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Monday, June 25, 2012

Turkey: Syrian forces fired at 2nd Turkish plane

Turkey said on Monday that Syrian forces had fired at a second Turkish plane which was searching for an F-4 reconnaissance jet shot down by Syria last week, but the second plane was not brought down.

Deputy Prime Minister Bulent Arinc told a news conference that Turkey would protect itself, within the framework of international law, against what it called Syria's "hostile action" of downing its warplane last week.

He said at the end of a seven-hour cabinet meeting on the incident that Syria's downing of the reconnaissance jet would "not go unpunished."

Jerusalem Post

European Bloodbath

Equity, credit, and sovereigns all ugly. Merkel's unequivocal comment on her nation's unwillingness to 'share' burdens and slap the proverbial cheek of Monsieur Hollande, Italy's banking union looking for more 'aid', Spain actually asking for their bailout, Greece 'avoiding' reality, and Cyprus pulling the 'China rescue plan' last ditch retort to market angst; but apart from that, things are dismal in Europe. 

Italy down over 4% and Spain almost as bad on the day as every major equity index is well into the red. 

Italian banks monkey-hammered down 6/7.5% and halted a number of times. 

Investment grade credit outperformed (though was notably wider) asfinancials (subs and seniors), XOver, and stocks are plummeted to 11-day lows. After breaking below the pre-Spanish bailout levels on Friday, Spain and Italy 10Y are now 20-40bps wider with Italy and Spain 5Y CDS notably wider and well over 500bps. 

Notably the short-end of the Italian and Spanish curves underperformed significantly (curves flattened): 2Y BTPs +57bps vs 10Y +21bps - biggest flattening in 6 months!; 2Y SPG +37bps vs 10Y +17bps. Europe's VIX snapped back above 27% (and we note that our EU-US Vol compression trade is moving well in our favor). EURUSD has been smacked lower by over 80pips ending under 1.25 once again.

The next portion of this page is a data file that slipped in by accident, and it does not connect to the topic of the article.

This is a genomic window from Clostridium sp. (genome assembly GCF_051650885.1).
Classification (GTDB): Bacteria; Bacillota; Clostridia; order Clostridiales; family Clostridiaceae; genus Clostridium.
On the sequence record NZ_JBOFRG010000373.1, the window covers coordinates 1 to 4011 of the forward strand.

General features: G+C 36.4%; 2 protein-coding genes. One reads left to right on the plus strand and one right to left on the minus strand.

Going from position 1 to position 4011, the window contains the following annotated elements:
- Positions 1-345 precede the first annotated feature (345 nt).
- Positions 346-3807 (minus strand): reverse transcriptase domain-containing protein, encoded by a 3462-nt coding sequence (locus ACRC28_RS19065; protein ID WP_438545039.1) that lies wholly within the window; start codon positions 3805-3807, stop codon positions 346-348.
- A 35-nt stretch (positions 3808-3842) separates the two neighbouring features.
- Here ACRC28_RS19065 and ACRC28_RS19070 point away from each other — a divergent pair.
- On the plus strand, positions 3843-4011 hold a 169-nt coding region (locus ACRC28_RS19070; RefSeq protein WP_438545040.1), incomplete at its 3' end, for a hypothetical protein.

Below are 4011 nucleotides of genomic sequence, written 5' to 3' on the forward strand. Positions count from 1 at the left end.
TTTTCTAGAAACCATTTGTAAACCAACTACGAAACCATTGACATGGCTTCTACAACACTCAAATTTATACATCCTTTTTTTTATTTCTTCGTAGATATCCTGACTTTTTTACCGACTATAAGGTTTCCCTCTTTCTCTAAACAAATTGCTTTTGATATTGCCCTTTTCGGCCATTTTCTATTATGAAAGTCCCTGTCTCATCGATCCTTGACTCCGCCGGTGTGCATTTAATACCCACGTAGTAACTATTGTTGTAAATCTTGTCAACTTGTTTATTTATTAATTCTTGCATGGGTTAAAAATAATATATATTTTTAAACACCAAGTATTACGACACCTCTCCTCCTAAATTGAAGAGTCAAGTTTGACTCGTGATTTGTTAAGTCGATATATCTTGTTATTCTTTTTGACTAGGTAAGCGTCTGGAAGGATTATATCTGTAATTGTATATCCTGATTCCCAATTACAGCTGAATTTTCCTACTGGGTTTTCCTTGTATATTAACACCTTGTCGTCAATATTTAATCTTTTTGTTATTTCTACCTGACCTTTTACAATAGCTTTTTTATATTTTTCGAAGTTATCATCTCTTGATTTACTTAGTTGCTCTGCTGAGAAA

Stocks and credit down hard led by financials...

and Italian banks leading the dump today...

and Italian 2s10s plunged (flattened) by the most in over 6 months today...

we can only imagine what this is doing to LTRO-bound Italian banks that took up Sarkozy's idiotic symbiotic carry trade. (as 2Y ITA shows below post LTRO)

Zero Hedge

The Two Scariest Charts In Europe (Got Scarier)

It seems, as JPMorgan's CIO Michael Cembalest notes, that ahead of yet another EU Summit; everyone understands now why Europe matters (even the once-bloviating decoupling diehards). 

The summit is likely to focus on bank recapitalization, easier repayment timetables for Greece, bank deposit guarantees and an alleged “roadmap” for EU integration. The challenge, Cembalest confirms, is that Germany cannot afford a blank check given debt levels already over 80% of GDP. However, if policymakers don’t do something about growth in the Periphery (bailouts primarily designed to aid German and French banks don’t count), the North-South divide will continue to widen, putting pressure on the ECB and EU taxpayers.